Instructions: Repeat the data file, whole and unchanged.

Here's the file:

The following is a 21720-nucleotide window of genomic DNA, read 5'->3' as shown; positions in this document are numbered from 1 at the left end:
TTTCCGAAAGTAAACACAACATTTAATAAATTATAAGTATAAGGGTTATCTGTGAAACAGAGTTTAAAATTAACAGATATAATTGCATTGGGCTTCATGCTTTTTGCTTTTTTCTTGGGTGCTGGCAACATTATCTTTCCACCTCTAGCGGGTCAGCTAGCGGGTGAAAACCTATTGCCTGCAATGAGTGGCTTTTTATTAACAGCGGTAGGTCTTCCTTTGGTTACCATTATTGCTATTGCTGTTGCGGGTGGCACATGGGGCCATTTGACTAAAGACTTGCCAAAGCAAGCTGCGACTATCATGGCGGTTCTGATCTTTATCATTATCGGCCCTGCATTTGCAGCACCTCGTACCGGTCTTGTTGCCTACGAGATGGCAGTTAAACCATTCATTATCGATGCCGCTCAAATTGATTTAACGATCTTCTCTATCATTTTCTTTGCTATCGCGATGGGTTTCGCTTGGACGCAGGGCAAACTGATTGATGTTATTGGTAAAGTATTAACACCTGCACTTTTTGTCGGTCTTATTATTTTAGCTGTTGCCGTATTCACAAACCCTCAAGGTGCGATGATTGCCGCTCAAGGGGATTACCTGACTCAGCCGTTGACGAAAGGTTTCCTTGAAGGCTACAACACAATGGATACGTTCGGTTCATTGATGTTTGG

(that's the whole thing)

The following is a 21720-nucleotide window of genomic DNA, read 5'->3' as shown; positions in this document are numbered from 1 at the left end:
TTTCCGAAAGTAAACACAACATTTAATAAATTATAAGTATAAGGGTTATCTGTGAAACAGAGTTTAAAATTAACAGATATAATTGCATTGGGCTTCATGCTTTTTGCTTTTTTCTTGGGTGCTGGCAACATTATCTTTCCACCTCTAGCGGGTCAGCTAGCGGGTGAAAACCTATTGCCTGCAATGAGTGGCTTTTTATTAACAGCGGTAGGTCTTCCTTTGGTTACCATTATTGCTATTGCTGTTGCGGGTGGCACATGGGGCCATTTGACTAAAGACTTGCCAAAGCAAGCTGCGACTATCATGGCGGTTCTGATCTTTATCATTATCGGCCCTGCATTTGCAGCACCTCGTACCGGTCTTGTTGCCTACGAGATGGCAGTTAAACCATTCATTATCGATGCCGCTCAAATTGATTTAACGATCTTCTCTATCATTTTCTTTGCTATCGCGATGGGTTTCGCTTGGACGCAGGGCAAACTGATTGATGTTATTGGTAAAGTATTAACACCTGCACTTTTTGTCGGTCTTATTATTTTAGCTGTTGCCGTATTCACAAACCCTCAAGGTGCGATGATTGCCGCTCAAGGGGATTACCTGACTCAGCCGTTGACGAAAGGTTTCCTTGAAGGCTACAACACAATGGATACGTTCGGTTCATTGATGTTTGG